Implementing Agencies work alongside State agencies to provide SNAP-Ed and can include Cooperative Extension offices, universities, State departments of health or education, State level nutrition networks, food banks and other organizations.
In Georgia, the State agency is the Department of Family and Children Services in the Georgia Department of Human Resources. There are also four implementing agencies across the state, including the Georgia Department of Public Health in Atlanta, Open Hand Atlanta, Health M Powers in Norcross and The University of Georgia College of Family and Consumer Sciences here in Athens.
SNAP-Ed at UGA
Established in 2013, the SNAP-Ed program at UGA began with a $1.7 million grant given by the U.S. Department of Agriculture to a group of researchers, led by a faculty member in the UGA College of Family and Consumer Sciences, at the university.
Since then, SNAP-Ed has expanded its current Food Talk program, which provides free recipes, exercise and cooking videos and access to blog posts about healthy living, including posts about meal planning, whether or not the ketogenic diet is healthy and tips on how to shop for healthful foods on a budget.
The Food Talk curriculum also includes free in-person and online classes for people who are eligible for SNAP benefits. The in-person classes are instructed by a nutrition expert and focus on tips to eat more healthfully, feed a family on a budget, proper food safety measures and how to make a new recipe. These classes are currently being held in seven counties, including Athens-Clarke County, Bartow County, Clayton County, Fulton County, Coffee County, Dekalb County and Gilmer County.
The SNAP-Ed Food Talk program also includes Food eTalk, which is the online version of the Food Talk curriculum, which includes six interactive learning modules that teach participants how to manage limited resources and stretch food dollars and plan menus and meals.
“It’s getting harder and harder to get people to come to classes, and that’s why we’re trying to move into the online realm, and we do have a pretty strong presence now across multiple platforms,” said Sanville. “Our population, the low-income population, spends the most time on Facebook, but we’re upping our presence on Instagram with our eTalk program.”
Having a strong online presence means reaching more Georgians, which means more people learning how to live healthier lives.
“We do rigorous research, and everything we do is evidence based. So before we created our online modules, we did needs assessments across the state, and what we learned is that cellphones are the platform,” said Sanville. “Because we’re only in eight directed counties and there are 159 counties in the state of Georgia, we had to figure out how to strengthen that reach.”
A Prescription for Nutrition
SNAP-Ed also partnered with the Athens Farmers Market, Envision Athens, St. Mary’s Hospital, Piedmont Athens Regional, the UGA Department of Crop and Soil Sciences, UGA College of Public Health and the UGA Office of Sustainability to run the FARM Rx, previously FVRx, program with the help of Wholesome Wave Georgia, which provided funding for the program. FARM Rx, or the Food As Real Medicine Rx Program, is helping to alleviate food insecurity in the community by providing participants access to fresh, local produce in order to improve diet quality and guard against future diet-related diseases.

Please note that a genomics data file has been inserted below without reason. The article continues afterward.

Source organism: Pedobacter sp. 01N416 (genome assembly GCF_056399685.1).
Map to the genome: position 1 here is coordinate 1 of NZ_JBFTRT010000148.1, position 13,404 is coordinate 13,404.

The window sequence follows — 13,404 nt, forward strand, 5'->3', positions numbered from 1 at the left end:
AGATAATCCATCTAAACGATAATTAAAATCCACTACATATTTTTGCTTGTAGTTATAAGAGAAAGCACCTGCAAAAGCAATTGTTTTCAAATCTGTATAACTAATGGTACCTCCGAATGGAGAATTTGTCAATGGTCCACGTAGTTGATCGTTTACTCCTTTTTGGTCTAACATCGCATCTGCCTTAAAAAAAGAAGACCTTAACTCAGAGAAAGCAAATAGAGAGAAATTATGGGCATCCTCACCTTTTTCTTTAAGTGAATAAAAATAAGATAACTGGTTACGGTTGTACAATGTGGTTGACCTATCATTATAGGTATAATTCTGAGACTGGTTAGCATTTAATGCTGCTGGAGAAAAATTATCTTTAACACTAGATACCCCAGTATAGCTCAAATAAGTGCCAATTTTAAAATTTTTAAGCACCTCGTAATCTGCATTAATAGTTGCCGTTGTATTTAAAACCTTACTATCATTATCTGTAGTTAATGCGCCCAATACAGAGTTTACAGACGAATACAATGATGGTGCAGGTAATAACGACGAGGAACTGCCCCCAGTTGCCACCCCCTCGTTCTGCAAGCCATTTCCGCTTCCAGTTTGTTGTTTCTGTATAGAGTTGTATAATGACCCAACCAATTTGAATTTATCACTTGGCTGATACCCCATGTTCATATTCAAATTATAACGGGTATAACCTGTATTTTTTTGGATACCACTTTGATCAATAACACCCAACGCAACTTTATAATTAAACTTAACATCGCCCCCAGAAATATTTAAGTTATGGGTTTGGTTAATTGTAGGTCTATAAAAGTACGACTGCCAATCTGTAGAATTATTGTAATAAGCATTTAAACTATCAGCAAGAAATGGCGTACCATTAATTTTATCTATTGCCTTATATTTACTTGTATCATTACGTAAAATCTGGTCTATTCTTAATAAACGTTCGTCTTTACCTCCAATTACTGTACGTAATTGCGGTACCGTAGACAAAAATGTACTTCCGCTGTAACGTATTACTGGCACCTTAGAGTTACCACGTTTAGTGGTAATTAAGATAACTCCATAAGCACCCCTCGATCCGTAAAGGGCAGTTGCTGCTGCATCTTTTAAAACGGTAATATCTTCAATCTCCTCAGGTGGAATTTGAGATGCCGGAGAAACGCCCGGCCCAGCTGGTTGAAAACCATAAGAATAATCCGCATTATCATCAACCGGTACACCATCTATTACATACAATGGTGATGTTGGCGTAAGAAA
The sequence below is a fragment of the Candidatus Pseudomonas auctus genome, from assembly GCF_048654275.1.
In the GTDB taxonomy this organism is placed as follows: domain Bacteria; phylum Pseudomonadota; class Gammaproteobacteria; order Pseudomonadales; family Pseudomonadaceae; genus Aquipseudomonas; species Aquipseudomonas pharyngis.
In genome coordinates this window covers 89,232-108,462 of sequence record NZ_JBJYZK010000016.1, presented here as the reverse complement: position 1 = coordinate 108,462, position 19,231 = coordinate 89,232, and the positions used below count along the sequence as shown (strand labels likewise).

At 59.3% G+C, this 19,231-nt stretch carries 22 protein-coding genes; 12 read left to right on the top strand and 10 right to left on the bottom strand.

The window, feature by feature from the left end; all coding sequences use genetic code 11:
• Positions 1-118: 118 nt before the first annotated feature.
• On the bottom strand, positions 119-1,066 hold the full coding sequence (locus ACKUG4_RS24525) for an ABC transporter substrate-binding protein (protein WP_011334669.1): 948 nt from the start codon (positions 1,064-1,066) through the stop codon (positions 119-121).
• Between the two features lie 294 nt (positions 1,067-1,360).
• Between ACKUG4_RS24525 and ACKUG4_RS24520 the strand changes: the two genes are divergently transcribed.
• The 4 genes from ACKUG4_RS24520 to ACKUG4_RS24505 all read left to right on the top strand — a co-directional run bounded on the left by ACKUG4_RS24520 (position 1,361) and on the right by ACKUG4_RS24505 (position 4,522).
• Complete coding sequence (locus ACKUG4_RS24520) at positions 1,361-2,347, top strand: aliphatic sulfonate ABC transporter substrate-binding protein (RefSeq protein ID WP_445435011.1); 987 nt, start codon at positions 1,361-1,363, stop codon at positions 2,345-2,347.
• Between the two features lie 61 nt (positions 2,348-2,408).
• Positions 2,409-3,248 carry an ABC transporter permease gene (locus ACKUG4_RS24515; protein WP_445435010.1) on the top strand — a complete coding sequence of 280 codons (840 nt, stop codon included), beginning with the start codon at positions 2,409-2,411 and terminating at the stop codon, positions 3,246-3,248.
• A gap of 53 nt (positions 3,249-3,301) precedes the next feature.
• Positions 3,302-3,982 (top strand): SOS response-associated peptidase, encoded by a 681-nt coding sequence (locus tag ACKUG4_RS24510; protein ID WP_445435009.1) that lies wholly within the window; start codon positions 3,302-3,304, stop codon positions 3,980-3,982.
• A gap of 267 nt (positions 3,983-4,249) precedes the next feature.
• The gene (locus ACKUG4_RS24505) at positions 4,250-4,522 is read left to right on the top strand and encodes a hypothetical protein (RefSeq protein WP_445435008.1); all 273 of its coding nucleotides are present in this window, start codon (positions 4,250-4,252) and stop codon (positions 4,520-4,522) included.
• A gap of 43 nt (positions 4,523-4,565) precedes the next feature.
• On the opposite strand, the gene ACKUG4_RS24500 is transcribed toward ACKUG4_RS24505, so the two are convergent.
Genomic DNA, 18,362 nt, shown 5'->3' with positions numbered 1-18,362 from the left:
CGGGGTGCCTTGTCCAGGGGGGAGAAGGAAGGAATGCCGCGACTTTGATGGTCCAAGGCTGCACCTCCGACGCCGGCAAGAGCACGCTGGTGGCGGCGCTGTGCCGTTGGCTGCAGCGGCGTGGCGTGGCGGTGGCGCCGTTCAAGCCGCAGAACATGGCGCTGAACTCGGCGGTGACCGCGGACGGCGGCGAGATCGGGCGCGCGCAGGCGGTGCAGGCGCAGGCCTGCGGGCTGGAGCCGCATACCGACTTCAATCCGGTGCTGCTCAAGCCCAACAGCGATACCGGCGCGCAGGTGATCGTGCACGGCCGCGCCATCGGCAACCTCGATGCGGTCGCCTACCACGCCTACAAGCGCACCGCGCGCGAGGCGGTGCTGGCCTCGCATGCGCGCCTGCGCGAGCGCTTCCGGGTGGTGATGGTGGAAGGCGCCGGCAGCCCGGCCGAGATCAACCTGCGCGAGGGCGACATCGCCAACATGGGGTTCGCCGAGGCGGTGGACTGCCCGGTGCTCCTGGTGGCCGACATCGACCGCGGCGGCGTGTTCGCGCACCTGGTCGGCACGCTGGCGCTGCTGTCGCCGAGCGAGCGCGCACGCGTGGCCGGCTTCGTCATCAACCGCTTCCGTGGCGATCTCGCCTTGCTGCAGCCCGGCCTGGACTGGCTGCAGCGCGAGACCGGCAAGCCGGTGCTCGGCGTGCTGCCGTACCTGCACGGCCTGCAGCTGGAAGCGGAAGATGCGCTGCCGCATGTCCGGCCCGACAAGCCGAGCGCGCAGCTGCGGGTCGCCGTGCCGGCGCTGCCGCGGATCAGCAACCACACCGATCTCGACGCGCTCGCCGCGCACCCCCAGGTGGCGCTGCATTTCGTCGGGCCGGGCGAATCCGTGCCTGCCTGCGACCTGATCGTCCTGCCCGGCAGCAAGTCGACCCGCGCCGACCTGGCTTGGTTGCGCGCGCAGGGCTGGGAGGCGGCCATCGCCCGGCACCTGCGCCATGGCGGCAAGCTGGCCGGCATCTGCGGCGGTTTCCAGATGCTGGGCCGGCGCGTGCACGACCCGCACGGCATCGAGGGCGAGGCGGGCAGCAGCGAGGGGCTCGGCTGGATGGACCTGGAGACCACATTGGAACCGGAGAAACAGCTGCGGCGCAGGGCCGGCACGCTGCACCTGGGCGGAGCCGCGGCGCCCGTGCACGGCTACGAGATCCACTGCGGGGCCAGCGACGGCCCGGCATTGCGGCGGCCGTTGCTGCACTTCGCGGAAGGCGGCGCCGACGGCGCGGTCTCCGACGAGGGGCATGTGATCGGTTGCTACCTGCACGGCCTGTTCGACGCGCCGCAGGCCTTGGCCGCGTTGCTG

“Wholesome Wave provided the money for the participants to get $1 per day per person in their household, so for a family of four, they could get up to $28 per week,” said Sanville. “We connected them with healthcare through the Athens Nurses Clinic, and then through the Athens Farmers Market they could go get fresh produce.”
Participants receive “prescriptions” from healthcare providers in Athens which can be redeemed at the Athens Farmers Market for fresh, local produce. Before they can redeem their prescriptions, they must commit to nutrition and physical activity lessons, financial literacy classes and nutrition and physical education classes, which are provided by SNAP-Ed.
Sanville said that a participants height, weight and blood pressure were also measured throughout the program to highlight how fresh and healthful food consumption can impact a participant’s health.
Nutrition Education in Schools
UGA is also implementing nutrition education into its UGA Extension program called Grow It Know it that teaches local middle school students about sustainability and healthy eating through experiential education activities and cafeteria food waste reduction programs.
Tess Wilson, a current AmeriCorps VISTA service member, is in charge of this program at Clarke Middle School. She said that understanding the value of school gardens and recognizing that “Athens is a community that deals with a lot of food insecurity and we need to feed students and help them feed themselves” is important to understanding how to alleviate the issue through nutrition education.
According to Wick Prichard, the Grow It Know It Coordinator, “long term, kids are going to be better off, those who are food insecure or are insecure, if they know more about the food system,” which is why they have chosen to focus on nutrition education through agriculture, specifically teaching kids how to grow their own food sustainably.
You can learn more about Grow It Know It by listening to my audio piece where I spoke with Wick Prichard and Tess Wilson about the program at Clarke Middle School in Athens:
The Power of Nutrition Education
Putting food on the table should be about more than just having something to eat, but for some, that’s their reality. By educating people who are facing food insecurity, organizations like Food Talk and Grow It Know It are giving people the confidence to purchase healthier groceries and make recipes that are both affordable and nutritious.
There are many different components to food insecurity, and nutrition education is an important one that has the power to reshape a person’s views of what they can do for themselves and their families even if they’re facing a burden like food insecurity.
“There’s a real need for these resources,” said Sanville. “The more we can get people to shift away from the fast food, the easy quick fix food, to preparing a meal at home with wholesome ingredients, the healthier they’re going to be.”
Margaret Pfohl is a junior majoring in journalism and international affairs at the University of Georgia.